Performance of container-grown seedlings of American chestnut backcross hybrids BC3 F3 generation in central LouisianaThis article is part of a larger document. View the larger document here.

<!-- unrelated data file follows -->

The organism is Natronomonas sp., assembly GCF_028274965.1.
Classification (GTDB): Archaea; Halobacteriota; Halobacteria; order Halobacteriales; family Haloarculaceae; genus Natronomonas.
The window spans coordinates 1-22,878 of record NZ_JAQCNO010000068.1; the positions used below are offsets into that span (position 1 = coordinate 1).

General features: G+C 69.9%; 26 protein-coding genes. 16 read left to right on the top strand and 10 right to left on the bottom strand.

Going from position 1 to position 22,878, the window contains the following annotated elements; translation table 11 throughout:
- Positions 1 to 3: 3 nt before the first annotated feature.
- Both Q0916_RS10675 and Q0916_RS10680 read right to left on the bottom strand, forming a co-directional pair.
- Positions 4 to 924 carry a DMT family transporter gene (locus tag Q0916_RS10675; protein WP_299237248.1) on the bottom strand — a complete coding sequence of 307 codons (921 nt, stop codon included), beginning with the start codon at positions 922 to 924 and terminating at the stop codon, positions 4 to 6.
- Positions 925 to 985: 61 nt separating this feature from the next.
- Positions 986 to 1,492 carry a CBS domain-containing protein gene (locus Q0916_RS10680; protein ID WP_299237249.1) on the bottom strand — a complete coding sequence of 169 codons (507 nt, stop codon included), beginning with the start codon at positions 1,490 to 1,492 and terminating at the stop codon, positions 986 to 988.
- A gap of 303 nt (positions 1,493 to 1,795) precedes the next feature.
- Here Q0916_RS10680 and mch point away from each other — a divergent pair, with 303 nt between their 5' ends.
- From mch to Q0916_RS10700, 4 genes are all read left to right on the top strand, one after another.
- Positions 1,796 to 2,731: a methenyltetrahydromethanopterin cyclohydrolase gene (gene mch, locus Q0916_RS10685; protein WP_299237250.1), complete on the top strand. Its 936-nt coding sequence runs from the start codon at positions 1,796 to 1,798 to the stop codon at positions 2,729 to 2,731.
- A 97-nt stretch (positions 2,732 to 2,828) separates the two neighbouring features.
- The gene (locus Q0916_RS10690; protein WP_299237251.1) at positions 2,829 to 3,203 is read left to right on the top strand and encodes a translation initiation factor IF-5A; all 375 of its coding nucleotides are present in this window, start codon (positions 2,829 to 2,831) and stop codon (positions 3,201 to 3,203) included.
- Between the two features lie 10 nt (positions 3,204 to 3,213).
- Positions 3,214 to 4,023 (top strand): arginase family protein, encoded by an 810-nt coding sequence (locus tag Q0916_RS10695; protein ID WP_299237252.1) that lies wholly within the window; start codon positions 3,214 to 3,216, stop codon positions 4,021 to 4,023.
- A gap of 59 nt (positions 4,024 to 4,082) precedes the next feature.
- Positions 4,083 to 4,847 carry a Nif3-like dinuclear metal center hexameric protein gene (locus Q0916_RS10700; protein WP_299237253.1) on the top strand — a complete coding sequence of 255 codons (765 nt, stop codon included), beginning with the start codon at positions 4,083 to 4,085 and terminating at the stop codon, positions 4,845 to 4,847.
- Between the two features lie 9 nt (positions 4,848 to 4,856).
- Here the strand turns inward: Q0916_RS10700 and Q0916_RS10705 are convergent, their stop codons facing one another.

Seedlings from two families of the BC3F3 backcross generation of the American chestnut (Castanea dentata) and Chinese chestnut (C. mollissima) were cultured in 2013 in Missouri using the Root Production Method®, a container-based system used to avoid disease problems associated with bareroot nursery production. After culling part of the seedlings at initial leaf formation in a greenhouse, both the culled and the remaining “kept” seedlings were transplanted into containers of 1.33, 1.57, and 2.62 L and grown outdoors. Seedlings, remaining in their containers, were brought to central Louisiana in mid-June 2013 and cultured outdoors. Half of the seedlings were harvested in September, and the other half continued to grow until storage in a cold room in mid-November. Of the seedlings harvested in September, family W4938 (W) seedlings had 90 percent more biomass than family D3862 (D) seedlings. Patterns of biomass allocation from each component within a seedling did not differ between families. All but one seedling had short (less than 6 cm) taproots, whereas the lengths of first-order lateral roots and adventitious roots were similar to the depths of the containers used. In family W, seedlings cultured in the 2.62 L containers were larger in size and biomass than those of the smaller volumes. Seedlings were outplanted in central Louisiana in late March, 2014. First-year survival was only 47 and 33 percent for the W and D seedlings, respectively. High summer temperature and local wet planting spots are suspected of causing the high seedling mortality.